7B Horseshoe Bar
Blue & Gold Tavern
Jimmy's No. 43
McSorley's Old Ale House
Start: 107--109 Ave C at 7th St
End: 15 E 7th St between Second and Third Aves
Time: 3 hours (or all night!)
Distance: 0.7 miles
1 Get things rolling at Zum Schneider(107--109 Ave C at 7th St; 212-598-1098, zumschneider.com) with a liter of Traunsteiner 1612er Zwickel ($14), a crisp, unfiltered draft exclusive to the Alphabet City biergarten. You'll want to hold the massive stein with both hands.
2 Walk one avenue over to the divey 7B Horseshoe Bar(108 Ave B at 7th St, 212-677-6742) for one of its 31 domestic and imported taps, such as the German Hefeweizen Franziskaner Weissbier ($6). Take a tipsy turn in the photo booth before stumbling out the back door.
3 Pop into Porchetta(110 E 7th St between First Ave and Ave A; 212-777-2151, porchettanyc.com) for a delectable bite to help you sober up. Order the Porchetta sandwich ($10), Sara Jenkins's savory trifecta of salty pork, cracklings and crusty bread.
4 Ukrainian joint Blue & Gold Tavern(79 E 7th St between First and Second Aves, 212-777-1006) is outfitted with beat-up leather booths and checkered tile floors; it's ideal for downing a cheap drink (or several). A mug of Blue & Gold ($3), a light house lager brewed by Magic Hat, is a solid call.
5 Your next stop on beer drinkers' row should be intimate ale alcove Jimmy's No. 43(43 E 7th St between Second and Third Aves; 212-982-3006, jimmysno43.com). Enjoy a Belgian-style farmhouse ale, like the Goose Island Sofie ($8), under the antler-adorned walls and wooden casks.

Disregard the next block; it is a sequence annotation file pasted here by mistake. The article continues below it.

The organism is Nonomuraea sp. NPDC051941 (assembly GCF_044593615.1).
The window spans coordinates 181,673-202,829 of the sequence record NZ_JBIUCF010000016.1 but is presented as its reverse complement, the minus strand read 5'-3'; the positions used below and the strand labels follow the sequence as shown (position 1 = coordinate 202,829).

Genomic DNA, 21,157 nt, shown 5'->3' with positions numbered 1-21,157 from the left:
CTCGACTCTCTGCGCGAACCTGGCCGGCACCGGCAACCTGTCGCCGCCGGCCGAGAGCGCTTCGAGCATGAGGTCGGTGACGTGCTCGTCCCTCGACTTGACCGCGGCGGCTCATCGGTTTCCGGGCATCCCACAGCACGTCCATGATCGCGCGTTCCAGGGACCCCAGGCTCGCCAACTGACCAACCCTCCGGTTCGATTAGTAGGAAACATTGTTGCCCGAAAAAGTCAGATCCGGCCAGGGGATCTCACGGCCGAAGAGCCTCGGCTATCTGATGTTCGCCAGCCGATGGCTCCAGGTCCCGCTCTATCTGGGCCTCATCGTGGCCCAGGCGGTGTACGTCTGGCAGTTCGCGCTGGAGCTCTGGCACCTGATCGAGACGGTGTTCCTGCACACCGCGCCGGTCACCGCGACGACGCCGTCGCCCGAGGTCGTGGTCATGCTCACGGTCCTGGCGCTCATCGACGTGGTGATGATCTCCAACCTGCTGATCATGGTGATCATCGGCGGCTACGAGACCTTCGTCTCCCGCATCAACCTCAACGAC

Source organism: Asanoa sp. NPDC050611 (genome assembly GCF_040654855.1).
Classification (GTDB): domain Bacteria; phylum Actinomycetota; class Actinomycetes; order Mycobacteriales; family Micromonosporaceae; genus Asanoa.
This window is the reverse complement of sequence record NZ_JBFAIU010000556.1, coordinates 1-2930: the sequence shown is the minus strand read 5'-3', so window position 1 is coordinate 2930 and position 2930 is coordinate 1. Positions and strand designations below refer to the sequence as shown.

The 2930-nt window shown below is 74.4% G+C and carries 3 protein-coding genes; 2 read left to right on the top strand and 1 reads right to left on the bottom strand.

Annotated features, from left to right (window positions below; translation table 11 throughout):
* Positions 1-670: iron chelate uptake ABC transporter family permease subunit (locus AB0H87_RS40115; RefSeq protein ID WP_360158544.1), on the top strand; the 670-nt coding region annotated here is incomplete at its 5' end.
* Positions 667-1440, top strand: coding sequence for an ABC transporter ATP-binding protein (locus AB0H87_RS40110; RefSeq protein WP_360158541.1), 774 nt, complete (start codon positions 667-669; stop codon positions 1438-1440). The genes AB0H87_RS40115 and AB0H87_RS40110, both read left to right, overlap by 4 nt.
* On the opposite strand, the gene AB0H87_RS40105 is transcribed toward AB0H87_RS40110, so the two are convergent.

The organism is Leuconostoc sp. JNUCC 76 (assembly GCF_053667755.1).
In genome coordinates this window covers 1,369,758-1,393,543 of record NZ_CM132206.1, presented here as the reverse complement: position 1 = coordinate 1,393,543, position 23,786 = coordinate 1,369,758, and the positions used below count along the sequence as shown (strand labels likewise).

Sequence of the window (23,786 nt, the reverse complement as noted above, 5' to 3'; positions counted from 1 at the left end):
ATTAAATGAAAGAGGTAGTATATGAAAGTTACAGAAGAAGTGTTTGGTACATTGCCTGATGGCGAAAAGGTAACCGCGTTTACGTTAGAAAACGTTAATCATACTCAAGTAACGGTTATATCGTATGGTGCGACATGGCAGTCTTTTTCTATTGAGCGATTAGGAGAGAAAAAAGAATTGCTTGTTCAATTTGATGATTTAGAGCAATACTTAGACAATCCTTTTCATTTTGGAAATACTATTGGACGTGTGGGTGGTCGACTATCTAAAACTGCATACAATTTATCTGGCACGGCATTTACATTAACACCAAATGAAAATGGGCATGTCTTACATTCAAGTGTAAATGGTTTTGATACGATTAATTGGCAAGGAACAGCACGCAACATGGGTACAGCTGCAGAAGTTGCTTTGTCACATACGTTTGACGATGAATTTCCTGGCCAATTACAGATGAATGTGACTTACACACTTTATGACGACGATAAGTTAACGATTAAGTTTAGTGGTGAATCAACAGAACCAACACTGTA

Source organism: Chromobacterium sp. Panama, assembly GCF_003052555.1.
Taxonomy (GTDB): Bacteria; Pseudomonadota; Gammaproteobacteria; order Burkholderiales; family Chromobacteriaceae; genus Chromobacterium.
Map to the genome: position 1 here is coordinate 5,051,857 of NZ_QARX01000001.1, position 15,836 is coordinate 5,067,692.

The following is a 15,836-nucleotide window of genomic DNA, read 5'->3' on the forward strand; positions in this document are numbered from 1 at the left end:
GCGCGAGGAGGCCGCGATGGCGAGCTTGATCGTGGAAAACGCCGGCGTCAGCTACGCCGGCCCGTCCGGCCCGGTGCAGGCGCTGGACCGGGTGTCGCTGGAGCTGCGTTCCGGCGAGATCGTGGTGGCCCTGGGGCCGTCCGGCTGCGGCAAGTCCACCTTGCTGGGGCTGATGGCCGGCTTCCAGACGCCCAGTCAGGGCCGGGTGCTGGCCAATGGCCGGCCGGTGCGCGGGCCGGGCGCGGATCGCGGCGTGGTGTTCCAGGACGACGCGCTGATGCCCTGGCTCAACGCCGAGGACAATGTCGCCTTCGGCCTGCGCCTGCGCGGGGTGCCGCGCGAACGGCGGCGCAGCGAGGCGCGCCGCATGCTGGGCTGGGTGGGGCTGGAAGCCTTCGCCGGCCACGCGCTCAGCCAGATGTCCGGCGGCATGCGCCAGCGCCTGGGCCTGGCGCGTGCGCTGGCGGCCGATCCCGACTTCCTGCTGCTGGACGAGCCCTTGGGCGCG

6 Head upstairs to find more beer, sports and plenty of TVs to watch them on at Standings(43 E 7th St at Second Ave; 212-420-0671, standingsbar.com). You'll never miss that night's big game, regardless of the sport—eight flat-screens wrapping around this sports bar broadcast different matches simultaneously. A dozen taps rotate weekly, serving mostly 16-ounce pints of craft-brewed American ales, such as Wolaver's Wildflower Wheat, made with organic Vermont honey ($6).
7 Attempt to keep your drunken debates to a whisper at the monastic Burp Castle(41 E 7th St between Second and Third Aves; 212-982-4576, burpcastlenyc.wordpress.com). Sip quietly on strong, Belgian browns like the Maredsous Dubbel ($9) or prepare to be genially shushed by the barkeep.
8 Assuming you're still standing, end the night at a New York institution, McSorley's Old Ale House(15 E 7th St between Second and Third Aves; 212-473-9148, mcsorleysnewyork.com). The petite glasses at this 19th-century watering hole are filled with only two possible options: light or dark ale. And that's a good thing: At this point in your stumblings, you probably can't handle much decision making.
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Simple Café & Restaurant
The food at Simple Café in Williamsburg reveals chef Samia Behaya’s French and North African influences. At brunch, you can order up Algerian tchoutchouka—scrambled eggs spiked with harissa, garlic, cumin, onion and tomato ($11)—or a croque madame, the classic French sandwich of ham, swiss cheese and bechamel sauce topped with a fried egg ($12). For the evening meal, you might want a light meal of the citrus-mint quinoa salad with feta, tomato, mushroom and eggplant ($12) or the couscous with chickpeas, vegetables and lamb sausage ($15). Carnivores can order steak frites with a red wine reduction ($16) or go even more international with a bowl of Vietnamese pho ($12). Several other Southeast Asian dishes also make an appearance, like bun thit nuong cha gio, a dish of grilled pork served with spring rolls and fish sauce–dressed vermicelli rice noodles ($12).
Venue says: “Sundays 5pm11pm Spring Tasting Series : Natural & Organic Wine + Small Plates. Erly bird 10am-11am $5 Mimosas...”